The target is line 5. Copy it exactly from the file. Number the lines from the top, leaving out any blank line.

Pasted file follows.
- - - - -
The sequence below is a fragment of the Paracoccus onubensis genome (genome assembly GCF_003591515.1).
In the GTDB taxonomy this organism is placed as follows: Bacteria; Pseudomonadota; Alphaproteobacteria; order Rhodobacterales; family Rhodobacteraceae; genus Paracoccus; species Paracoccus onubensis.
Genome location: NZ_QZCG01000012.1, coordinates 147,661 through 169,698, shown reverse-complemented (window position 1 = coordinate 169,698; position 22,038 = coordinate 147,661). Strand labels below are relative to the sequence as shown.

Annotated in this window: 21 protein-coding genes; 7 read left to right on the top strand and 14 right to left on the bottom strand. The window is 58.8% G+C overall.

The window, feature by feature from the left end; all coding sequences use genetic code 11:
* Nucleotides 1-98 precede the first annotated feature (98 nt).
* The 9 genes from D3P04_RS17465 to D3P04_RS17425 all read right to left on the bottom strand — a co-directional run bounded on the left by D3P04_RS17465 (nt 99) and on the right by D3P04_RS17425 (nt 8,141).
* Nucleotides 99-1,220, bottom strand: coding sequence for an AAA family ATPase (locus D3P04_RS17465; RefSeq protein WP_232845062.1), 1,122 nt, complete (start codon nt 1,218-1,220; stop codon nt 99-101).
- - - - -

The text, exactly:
The window, feature by feature from the left end; all coding sequences use genetic code 11: